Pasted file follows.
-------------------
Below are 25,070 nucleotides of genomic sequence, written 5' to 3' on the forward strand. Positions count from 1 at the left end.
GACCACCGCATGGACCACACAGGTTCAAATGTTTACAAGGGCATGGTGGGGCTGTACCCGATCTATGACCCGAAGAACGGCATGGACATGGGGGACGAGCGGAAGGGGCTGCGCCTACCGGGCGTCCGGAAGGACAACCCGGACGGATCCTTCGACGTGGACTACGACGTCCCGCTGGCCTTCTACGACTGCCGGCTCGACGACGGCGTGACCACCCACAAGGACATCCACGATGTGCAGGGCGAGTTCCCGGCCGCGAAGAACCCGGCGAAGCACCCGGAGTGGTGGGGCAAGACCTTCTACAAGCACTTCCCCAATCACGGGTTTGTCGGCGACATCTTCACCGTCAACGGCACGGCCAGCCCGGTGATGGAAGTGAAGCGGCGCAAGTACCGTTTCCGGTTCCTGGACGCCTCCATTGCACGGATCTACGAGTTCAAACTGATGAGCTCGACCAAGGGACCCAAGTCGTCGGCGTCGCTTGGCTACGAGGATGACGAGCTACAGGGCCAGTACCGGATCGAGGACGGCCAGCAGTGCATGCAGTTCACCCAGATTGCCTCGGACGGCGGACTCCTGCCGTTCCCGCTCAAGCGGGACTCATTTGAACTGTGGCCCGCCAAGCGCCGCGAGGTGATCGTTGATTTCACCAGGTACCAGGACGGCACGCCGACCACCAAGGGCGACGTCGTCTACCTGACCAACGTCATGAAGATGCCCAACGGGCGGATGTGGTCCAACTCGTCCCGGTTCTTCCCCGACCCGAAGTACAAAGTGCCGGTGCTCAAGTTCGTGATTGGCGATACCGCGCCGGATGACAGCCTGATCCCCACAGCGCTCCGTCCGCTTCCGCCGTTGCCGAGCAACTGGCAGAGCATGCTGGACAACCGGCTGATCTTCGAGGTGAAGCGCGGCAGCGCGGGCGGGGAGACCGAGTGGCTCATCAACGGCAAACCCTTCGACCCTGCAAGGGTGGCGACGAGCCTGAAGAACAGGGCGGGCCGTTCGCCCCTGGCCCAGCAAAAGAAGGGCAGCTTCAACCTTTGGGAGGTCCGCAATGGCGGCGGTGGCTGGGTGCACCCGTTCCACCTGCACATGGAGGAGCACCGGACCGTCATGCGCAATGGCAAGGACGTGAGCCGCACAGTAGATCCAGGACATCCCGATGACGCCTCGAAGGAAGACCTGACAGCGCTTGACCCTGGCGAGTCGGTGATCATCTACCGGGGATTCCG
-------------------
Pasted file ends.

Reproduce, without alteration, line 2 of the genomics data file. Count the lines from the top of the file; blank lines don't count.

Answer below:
GACCACCGCATGGACCACACAGGTTCAAATGTTTACAAGGGCATGGTGGGGCTGTACCCGATCTATGACCCGAAGAACGGCATGGACATGGGGGACGAGCGGAAGGGGCTGCGCCTACCGGGCGTCCGGAAGGACAACCCGGACGGATCCTTCGACGTGGACTACGACGTCCCGCTGGCCTTCTACGACTGCCGGCTCGACGACGGCGTGACCACCCACAAGGACATCCACGATGTGCAGGGCGAGTTCCCGGCCGCGAAGAACCCGGCGAAGCACCCGGAGTGGTGGGGCAAGACCTTCTACAAGCACTTCCCCAATCACGGGTTTGTCGGCGACATCTTCACCGTCAACGGCACGGCCAGCCCGGTGATGGAAGTGAAGCGGCGCAAGTACCGTTTCCGGTTCCTGGACGCCTCCATTGCACGGATCTACGAGTTCAAACTGATGAGCTCGACCAAGGGACCCAAGTCGTCGGCGTCGCTTGGCTACGAGGATGACGAGCTACAGGGCCAGTACCGGATCGAGGACGGCCAGCAGTGCATGCAGTTCACCCAGATTGCCTCGGACGGCGGACTCCTGCCGTTCCCGCTCAAGCGGGACTCATTTGAACTGTGGCCCGCCAAGCGCCGCGAGGTGATCGTTGATTTCACCAGGTACCAGGACGGCACGCCGACCACCAAGGGCGACGTCGTCTACCTGACCAACGTCATGAAGATGCCCAACGGGCGGATGTGGTCCAACTCGTCCCGGTTCTTCCCCGACCCGAAGTACAAAGTGCCGGTGCTCAAGTTCGTGATTGGCGATACCGCGCCGGATGACAGCCTGATCCCCACAGCGCTCCGTCCGCTTCCGCCGTTGCCGAGCAACTGGCAGAGCATGCTGGACAACCGGCTGATCTTCGAGGTGAAGCGCGGCAGCGCGGGCGGGGAGACCGAGTGGCTCATCAACGGCAAACCCTTCGACCCTGCAAGGGTGGCGACGAGCCTGAAGAACAGGGCGGGCCGTTCGCCCCTGGCCCAGCAAAAGAAGGGCAGCTTCAACCTTTGGGAGGTCCGCAATGGCGGCGGTGGCTGGGTGCACCCGTTCCACCTGCACATGGAGGAGCACCGGACCGTCATGCGCAATGGCAAGGACGTGAGCCGCACAGTAGATCCAGGACATCCCGATGACGCCTCGAAGGAAGACCTGACAGCGCTTGACCCTGGCGAGTCGGTGATCATCTACCGGGGATTCCG